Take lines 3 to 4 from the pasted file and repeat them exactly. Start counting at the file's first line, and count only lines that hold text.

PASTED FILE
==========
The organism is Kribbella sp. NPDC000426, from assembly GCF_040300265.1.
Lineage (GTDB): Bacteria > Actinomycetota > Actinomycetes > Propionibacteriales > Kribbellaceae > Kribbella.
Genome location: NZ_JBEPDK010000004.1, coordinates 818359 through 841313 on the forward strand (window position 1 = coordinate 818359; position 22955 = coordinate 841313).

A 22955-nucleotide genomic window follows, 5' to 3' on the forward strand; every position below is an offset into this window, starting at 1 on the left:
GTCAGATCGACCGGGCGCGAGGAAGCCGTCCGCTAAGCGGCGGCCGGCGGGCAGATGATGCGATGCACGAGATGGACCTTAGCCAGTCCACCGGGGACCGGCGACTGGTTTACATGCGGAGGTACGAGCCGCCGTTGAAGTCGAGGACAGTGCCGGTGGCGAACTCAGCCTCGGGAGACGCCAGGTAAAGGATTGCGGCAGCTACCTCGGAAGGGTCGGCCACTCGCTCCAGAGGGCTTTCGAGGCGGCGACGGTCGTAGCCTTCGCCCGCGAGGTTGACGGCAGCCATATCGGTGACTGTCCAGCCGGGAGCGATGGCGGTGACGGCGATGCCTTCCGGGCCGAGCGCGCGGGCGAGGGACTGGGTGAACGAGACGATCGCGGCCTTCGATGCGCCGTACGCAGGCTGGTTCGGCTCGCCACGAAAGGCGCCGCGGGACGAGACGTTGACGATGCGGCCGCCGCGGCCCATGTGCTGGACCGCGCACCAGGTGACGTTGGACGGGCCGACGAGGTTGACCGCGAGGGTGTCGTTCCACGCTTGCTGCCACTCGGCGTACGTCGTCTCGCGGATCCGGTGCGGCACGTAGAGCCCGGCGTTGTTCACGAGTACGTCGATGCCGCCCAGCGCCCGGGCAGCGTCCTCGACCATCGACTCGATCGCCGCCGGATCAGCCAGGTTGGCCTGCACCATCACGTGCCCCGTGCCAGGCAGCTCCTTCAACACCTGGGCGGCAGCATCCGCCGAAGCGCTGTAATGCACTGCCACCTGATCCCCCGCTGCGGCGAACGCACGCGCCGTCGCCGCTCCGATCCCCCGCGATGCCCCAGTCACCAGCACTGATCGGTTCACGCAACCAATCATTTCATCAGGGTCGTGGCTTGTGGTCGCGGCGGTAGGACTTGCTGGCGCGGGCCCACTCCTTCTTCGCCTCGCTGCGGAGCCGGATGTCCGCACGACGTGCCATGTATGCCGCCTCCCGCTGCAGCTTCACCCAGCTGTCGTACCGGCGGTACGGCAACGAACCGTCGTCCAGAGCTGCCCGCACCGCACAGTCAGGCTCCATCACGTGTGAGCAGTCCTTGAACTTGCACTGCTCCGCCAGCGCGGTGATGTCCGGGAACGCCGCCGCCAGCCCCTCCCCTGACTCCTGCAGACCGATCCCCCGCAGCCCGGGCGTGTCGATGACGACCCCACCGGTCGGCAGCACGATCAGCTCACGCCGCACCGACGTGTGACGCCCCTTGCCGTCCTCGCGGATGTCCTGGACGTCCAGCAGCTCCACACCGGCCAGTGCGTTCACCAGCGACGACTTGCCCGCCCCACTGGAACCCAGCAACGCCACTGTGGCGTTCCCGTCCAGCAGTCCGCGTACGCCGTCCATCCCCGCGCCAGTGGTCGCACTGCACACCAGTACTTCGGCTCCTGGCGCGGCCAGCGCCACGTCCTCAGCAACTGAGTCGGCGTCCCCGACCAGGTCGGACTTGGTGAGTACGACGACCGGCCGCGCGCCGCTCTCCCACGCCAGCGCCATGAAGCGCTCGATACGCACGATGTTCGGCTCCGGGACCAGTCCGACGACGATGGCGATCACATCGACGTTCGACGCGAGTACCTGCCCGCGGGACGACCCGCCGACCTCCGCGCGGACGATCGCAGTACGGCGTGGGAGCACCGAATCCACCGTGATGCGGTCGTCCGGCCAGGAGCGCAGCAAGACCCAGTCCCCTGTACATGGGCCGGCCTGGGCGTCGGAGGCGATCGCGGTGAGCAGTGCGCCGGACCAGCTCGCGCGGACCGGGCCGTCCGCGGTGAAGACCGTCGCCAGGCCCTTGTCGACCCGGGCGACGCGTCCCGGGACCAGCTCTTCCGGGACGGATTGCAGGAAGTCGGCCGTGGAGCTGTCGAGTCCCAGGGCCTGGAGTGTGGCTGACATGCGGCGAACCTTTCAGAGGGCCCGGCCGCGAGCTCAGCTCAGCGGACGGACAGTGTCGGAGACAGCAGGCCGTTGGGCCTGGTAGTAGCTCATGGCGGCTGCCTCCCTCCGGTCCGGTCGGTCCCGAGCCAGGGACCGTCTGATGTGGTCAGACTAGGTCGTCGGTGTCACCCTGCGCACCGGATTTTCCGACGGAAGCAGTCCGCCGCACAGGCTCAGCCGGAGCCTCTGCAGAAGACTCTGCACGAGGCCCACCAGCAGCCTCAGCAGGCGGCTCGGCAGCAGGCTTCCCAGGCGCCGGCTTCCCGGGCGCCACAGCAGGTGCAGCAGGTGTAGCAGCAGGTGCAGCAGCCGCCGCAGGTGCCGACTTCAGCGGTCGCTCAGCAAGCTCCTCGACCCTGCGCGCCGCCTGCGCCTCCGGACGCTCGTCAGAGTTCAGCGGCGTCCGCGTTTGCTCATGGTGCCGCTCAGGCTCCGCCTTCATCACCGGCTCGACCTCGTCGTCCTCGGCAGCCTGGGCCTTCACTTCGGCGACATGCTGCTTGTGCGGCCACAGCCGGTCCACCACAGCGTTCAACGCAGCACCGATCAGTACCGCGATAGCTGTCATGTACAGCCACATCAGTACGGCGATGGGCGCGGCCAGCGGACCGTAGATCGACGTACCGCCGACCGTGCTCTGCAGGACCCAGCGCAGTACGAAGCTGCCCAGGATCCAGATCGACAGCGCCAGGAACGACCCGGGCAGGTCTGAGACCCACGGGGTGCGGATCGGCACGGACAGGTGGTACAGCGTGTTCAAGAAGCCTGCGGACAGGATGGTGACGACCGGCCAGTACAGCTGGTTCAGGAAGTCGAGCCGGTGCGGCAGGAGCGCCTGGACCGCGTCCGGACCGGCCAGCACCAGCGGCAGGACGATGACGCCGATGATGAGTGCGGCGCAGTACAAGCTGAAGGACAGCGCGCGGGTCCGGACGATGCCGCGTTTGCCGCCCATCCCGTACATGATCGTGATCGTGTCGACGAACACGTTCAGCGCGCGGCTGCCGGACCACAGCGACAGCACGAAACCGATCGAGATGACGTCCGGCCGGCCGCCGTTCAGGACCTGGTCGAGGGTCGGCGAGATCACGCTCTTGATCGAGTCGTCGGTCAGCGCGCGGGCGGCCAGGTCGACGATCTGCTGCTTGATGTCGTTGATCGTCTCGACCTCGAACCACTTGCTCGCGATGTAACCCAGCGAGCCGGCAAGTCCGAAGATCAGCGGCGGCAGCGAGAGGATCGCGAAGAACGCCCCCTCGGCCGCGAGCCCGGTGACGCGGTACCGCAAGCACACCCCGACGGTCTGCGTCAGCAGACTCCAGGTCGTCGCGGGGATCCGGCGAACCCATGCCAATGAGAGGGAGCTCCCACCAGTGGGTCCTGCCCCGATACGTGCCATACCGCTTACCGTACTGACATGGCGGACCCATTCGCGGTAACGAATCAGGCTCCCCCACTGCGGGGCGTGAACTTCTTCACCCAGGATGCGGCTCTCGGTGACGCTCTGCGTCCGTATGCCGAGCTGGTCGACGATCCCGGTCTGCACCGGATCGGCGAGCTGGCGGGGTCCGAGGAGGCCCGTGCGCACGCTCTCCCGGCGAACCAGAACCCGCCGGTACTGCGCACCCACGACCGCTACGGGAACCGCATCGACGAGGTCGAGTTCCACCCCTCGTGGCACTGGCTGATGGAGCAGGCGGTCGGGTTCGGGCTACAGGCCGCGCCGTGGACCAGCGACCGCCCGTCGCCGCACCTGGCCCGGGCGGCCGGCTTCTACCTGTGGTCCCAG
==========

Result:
Genome location: NZ_JBEPDK010000004.1, coordinates 818359 through 841313 on the forward strand (window position 1 = coordinate 818359; position 22955 = coordinate 841313).

A 22955-nucleotide genomic window follows, 5' to 3' on the forward strand; every position below is an offset into this window, starting at 1 on the left: